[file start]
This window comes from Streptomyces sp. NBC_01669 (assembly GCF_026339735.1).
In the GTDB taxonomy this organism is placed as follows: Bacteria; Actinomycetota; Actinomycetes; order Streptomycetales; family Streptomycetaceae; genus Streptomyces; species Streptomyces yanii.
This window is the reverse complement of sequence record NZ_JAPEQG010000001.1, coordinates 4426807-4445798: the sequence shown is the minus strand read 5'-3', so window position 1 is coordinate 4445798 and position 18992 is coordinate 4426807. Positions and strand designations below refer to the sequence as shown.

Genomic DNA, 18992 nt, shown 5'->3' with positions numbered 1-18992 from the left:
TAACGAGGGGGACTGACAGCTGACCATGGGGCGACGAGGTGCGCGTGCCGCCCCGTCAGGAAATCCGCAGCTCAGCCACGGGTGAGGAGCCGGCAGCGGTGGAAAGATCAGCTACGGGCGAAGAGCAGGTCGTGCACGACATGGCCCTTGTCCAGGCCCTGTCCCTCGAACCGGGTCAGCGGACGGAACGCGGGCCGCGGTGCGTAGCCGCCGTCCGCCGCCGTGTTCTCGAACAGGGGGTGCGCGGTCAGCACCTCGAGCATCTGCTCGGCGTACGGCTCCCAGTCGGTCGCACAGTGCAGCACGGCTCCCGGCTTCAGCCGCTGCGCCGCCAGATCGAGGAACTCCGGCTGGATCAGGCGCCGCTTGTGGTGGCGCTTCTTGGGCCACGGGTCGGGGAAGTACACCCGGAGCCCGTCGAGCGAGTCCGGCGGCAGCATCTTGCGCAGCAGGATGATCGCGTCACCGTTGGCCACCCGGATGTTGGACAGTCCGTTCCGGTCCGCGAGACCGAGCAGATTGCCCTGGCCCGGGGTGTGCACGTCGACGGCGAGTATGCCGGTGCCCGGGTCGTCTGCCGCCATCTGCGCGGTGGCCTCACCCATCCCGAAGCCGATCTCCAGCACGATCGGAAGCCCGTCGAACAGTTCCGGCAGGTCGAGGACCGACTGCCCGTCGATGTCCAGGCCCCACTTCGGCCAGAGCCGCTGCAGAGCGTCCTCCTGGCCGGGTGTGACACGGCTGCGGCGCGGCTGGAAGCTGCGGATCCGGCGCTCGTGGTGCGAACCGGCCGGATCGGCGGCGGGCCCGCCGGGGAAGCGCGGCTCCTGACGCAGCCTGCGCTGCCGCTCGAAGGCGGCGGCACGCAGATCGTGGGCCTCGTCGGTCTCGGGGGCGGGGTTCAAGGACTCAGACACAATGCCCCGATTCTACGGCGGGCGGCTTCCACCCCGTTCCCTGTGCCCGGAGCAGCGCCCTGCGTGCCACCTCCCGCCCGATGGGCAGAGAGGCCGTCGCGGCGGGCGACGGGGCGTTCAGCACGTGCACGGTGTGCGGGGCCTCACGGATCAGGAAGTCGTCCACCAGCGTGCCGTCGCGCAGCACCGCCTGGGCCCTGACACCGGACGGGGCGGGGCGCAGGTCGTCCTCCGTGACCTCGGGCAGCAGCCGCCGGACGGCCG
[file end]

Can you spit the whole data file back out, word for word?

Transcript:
This window comes from Streptomyces sp. NBC_01669 (assembly GCF_026339735.1).
In the GTDB taxonomy this organism is placed as follows: Bacteria; Actinomycetota; Actinomycetes; order Streptomycetales; family Streptomycetaceae; genus Streptomyces; species Streptomyces yanii.
This window is the reverse complement of sequence record NZ_JAPEQG010000001.1, coordinates 4426807-4445798: the sequence shown is the minus strand read 5'-3', so window position 1 is coordinate 4445798 and position 18992 is coordinate 4426807. Positions and strand designations below refer to the sequence as shown.

Genomic DNA, 18992 nt, shown 5'->3' with positions numbered 1-18992 from the left:
TAACGAGGGGGACTGACAGCTGACCATGGGGCGACGAGGTGCGCGTGCCGCCCCGTCAGGAAATCCGCAGCTCAGCCACGGGTGAGGAGCCGGCAGCGGTGGAAAGATCAGCTACGGGCGAAGAGCAGGTCGTGCACGACATGGCCCTTGTCCAGGCCCTGTCCCTCGAACCGGGTCAGCGGACGGAACGCGGGCCGCGGTGCGTAGCCGCCGTCCGCCGCCGTGTTCTCGAACAGGGGGTGCGCGGTCAGCACCTCGAGCATCTGCTCGGCGTACGGCTCCCAGTCGGTCGCACAGTGCAGCACGGCTCCCGGCTTCAGCCGCTGCGCCGCCAGATCGAGGAACTCCGGCTGGATCAGGCGCCGCTTGTGGTGGCGCTTCTTGGGCCACGGGTCGGGGAAGTACACCCGGAGCCCGTCGAGCGAGTCCGGCGGCAGCATCTTGCGCAGCAGGATGATCGCGTCACCGTTGGCCACCCGGATGTTGGACAGTCCGTTCCGGTCCGCGAGACCGAGCAGATTGCCCTGGCCCGGGGTGTGCACGTCGACGGCGAGTATGCCGGTGCCCGGGTCGTCTGCCGCCATCTGCGCGGTGGCCTCACCCATCCCGAAGCCGATCTCCAGCACGATCGGAAGCCCGTCGAACAGTTCCGGCAGGTCGAGGACCGACTGCCCGTCGATGTCCAGGCCCCACTTCGGCCAGAGCCGCTGCAGAGCGTCCTCCTGGCCGGGTGTGACACGGCTGCGGCGCGGCTGGAAGCTGCGGATCCGGCGCTCGTGGTGCGAACCGGCCGGATCGGCGGCGGGCCCGCCGGGGAAGCGCGGCTCCTGACGCAGCCTGCGCTGCCGCTCGAAGGCGGCGGCACGCAGATCGTGGGCCTCGTCGGTCTCGGGGGCGGGGTTCAAGGACTCAGACACAATGCCCCGATTCTACGGCGGGCGGCTTCCACCCCGTTCCCTGTGCCCGGAGCAGCGCCCTGCGTGCCACCTCCCGCCCGATGGGCAGAGAGGCCGTCGCGGCGGGCGACGGGGCGTTCAGCACGTGCACGGTGTGCGGGGCCTCACGGATCAGGAAGTCGTCCACCAGCGTGCCGTCGCGCAGCACCGCCTGGGCCCTGACACCGGACGGGGCGGGGCGCAGGTCGTCCTCCGTGACCTCGGGCAGCAGCCGCCGGACGGCCG